Thursday, March 16, 2017

The Bechdel-Wallace Test

Alison Bechdel (b. 1960) is a MacArthur Grant Awarded cartoonist, creator of the long-running strip Dykes To Watch For and the graphic novels Fun Home and Are You My Mother? As a young theater artist in the 1990s reading Dykes in the Gay People’s Chronicle was a primer helping me to see beyond coarse stereotypes about lesbians when my circle of friends were either largely straight or closeted.

Click on to enlarge.
An edition of Dykes titled "The Rule" featured two friends discussing what movie to see. One explains she has three rules which dictate whether or not she’s interested in seeing a movie:

  1. One, it has to have at least two women in it,
  2. Who, two, talk to each other,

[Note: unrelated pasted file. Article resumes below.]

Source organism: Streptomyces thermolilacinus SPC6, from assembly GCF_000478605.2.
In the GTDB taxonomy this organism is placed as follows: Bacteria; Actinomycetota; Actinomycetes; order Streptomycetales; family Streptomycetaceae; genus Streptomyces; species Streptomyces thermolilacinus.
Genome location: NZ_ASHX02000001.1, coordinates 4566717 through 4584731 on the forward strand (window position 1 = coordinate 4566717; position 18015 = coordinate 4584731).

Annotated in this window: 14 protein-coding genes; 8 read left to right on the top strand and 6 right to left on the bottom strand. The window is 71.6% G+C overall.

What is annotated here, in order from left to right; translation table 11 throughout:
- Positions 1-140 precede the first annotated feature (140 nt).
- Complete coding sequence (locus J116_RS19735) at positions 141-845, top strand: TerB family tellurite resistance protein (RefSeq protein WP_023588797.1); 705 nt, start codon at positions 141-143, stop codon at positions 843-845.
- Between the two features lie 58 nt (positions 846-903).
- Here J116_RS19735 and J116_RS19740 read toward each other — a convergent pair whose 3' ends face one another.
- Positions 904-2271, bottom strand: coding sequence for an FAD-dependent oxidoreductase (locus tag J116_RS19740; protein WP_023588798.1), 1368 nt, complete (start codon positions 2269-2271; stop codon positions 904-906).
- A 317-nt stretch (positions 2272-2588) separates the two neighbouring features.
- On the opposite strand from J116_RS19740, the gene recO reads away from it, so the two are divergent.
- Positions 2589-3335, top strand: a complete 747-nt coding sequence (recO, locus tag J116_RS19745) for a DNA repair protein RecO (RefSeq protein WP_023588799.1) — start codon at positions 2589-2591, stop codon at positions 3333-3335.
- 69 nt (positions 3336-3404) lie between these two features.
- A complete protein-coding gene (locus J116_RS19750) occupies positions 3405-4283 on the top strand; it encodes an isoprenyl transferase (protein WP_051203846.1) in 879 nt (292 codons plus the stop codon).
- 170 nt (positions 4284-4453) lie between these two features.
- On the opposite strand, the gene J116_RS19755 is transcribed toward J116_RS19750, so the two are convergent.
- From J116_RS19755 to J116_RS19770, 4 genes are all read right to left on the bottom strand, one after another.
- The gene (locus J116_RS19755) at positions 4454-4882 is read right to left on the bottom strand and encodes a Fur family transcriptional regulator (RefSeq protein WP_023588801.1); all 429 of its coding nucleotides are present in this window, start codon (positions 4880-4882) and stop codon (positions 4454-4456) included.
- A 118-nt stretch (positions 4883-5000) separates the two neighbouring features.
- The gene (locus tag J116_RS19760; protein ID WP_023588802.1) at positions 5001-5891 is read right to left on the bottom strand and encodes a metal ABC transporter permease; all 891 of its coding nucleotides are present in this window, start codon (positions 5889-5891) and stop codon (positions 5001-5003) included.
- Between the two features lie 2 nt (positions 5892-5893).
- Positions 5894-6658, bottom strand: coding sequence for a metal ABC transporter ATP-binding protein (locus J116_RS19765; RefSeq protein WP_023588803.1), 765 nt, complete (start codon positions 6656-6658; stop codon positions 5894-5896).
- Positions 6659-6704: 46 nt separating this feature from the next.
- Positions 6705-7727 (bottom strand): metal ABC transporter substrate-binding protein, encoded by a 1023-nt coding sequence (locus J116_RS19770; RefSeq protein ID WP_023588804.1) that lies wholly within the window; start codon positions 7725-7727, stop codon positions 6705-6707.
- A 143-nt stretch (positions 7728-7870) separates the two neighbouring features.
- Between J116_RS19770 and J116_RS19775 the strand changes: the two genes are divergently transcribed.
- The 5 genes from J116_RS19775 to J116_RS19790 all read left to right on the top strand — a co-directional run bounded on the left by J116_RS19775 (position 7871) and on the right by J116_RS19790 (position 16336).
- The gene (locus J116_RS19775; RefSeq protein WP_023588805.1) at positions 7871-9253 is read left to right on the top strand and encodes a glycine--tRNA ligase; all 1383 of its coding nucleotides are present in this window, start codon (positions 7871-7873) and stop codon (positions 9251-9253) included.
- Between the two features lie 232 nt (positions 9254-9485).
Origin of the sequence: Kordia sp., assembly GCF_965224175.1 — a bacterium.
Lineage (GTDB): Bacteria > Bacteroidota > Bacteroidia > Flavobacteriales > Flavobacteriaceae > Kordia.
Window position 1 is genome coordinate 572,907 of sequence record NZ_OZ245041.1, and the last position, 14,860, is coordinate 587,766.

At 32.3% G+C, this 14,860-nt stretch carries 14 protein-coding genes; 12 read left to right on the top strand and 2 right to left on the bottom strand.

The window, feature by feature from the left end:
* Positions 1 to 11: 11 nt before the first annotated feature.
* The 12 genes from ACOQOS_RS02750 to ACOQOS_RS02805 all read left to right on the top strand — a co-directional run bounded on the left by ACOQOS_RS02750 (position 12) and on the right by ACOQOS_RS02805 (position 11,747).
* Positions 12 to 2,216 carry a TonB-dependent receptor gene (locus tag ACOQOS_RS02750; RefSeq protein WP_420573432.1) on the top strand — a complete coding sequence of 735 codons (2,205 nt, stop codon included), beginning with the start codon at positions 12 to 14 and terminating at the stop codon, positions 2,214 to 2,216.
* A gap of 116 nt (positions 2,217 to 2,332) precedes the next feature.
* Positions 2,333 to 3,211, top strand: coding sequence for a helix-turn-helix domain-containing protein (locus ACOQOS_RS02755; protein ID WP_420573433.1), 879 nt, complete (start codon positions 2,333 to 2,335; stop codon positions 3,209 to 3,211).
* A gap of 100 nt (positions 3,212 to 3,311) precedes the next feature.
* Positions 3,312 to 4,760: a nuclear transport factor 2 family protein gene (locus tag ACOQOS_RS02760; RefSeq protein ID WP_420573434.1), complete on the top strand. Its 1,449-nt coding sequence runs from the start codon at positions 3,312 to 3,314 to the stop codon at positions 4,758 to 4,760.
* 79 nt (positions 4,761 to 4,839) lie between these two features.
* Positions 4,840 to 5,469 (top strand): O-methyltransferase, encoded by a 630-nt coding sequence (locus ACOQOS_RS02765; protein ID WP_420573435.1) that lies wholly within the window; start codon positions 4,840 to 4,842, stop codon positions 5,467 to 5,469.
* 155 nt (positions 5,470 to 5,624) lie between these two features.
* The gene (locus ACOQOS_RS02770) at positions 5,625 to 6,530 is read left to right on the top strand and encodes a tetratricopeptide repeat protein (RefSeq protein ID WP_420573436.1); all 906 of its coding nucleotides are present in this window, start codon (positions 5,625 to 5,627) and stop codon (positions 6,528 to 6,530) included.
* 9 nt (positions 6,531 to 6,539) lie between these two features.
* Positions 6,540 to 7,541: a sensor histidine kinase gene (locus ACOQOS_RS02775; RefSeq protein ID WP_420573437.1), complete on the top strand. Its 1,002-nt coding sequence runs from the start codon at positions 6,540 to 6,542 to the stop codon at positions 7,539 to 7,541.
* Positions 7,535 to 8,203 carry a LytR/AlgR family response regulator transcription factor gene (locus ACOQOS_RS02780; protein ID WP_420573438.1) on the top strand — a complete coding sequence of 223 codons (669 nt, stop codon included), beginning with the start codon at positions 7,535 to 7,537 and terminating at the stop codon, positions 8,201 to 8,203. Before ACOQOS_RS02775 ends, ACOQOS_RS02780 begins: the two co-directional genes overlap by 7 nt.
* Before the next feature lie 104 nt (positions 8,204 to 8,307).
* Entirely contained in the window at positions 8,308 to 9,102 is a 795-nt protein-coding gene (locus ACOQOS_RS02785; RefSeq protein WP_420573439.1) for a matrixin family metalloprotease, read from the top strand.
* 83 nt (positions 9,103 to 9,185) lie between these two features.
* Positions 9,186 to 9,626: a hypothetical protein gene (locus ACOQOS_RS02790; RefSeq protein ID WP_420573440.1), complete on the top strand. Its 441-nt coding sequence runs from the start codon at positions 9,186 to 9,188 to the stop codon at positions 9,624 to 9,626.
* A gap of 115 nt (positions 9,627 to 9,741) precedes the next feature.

3. about , three, something besides a man

Now generally referred the Bechdel Test, the cartoonist prefers joint attribution with the person who originally thought up the criteria, an old friend names Liz Wallace -- whose contribution, you will notice, was noted on the original strip. Though "The Rule" is thirty years old, the term has become a meme in the past decade and a starting point for discussion about gender parity across all spectrum of media.

Breaking Point (1989)
What do the results signify? You could deduce from the dearth of roles for women in film that the point is representation. You can also consider what those roles consist of; do the female characters exist merely as romantic foils or objects of sexual desire - do these female characters even have names?